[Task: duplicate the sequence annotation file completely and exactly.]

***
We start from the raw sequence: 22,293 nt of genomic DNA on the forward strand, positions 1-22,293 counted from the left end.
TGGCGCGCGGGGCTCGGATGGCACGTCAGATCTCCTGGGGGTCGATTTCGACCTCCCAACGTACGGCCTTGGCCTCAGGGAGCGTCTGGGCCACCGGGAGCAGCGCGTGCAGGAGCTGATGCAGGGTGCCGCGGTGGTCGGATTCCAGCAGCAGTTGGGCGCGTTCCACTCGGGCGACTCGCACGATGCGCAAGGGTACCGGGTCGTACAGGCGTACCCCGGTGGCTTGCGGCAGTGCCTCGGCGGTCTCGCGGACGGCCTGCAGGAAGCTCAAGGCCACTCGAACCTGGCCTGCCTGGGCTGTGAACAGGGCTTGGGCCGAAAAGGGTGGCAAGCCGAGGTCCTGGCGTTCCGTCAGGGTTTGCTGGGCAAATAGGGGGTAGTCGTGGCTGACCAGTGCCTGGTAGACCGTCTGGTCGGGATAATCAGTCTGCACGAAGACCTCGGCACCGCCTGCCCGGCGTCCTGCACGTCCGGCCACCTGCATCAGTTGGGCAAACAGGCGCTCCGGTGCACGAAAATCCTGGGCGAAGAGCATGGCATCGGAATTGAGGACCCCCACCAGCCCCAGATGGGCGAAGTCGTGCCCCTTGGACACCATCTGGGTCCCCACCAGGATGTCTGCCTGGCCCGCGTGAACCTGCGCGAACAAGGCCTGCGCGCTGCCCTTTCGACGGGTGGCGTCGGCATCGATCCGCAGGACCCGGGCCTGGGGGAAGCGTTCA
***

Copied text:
We start from the raw sequence: 22,293 nt of genomic DNA on the forward strand, positions 1-22,293 counted from the left end.
TGGCGCGCGGGGCTCGGATGGCACGTCAGATCTCCTGGGGGTCGATTTCGACCTCCCAACGTACGGCCTTGGCCTCAGGGAGCGTCTGGGCCACCGGGAGCAGCGCGTGCAGGAGCTGATGCAGGGTGCCGCGGTGGTCGGATTCCAGCAGCAGTTGGGCGCGTTCCACTCGGGCGACTCGCACGATGCGCAAGGGTACCGGGTCGTACAGGCGTACCCCGGTGGCTTGCGGCAGTGCCTCGGCGGTCTCGCGGACGGCCTGCAGGAAGCTCAAGGCCACTCGAACCTGGCCTGCCTGGGCTGTGAACAGGGCTTGGGCCGAAAAGGGTGGCAAGCCGAGGTCCTGGCGTTCCGTCAGGGTTTGCTGGGCAAATAGGGGGTAGTCGTGGCTGACCAGTGCCTGGTAGACCGTCTGGTCGGGATAATCAGTCTGCACGAAGACCTCGGCACCGCCTGCCCGGCGTCCTGCACGTCCGGCCACCTGCATCAGTTGGGCAAACAGGCGCTCCGGTGCACGAAAATCCTGGGCGAAGAGCATGGCATCGGAATTGAGGACCCCCACCAGCCCCAGATGGGCGAAGTCGTGCCCCTTGGACACCATCTGGGTCCCCACCAGGATGTCTGCCTGGCCCGCGTGAACCTGCGCGAACAAGGCCTGCGCGCTGCCCTTTCGACGGGTGGCGTCGGCATCGATCCGCAGGACCCGGGCCTGGGGGAAGCGTTCA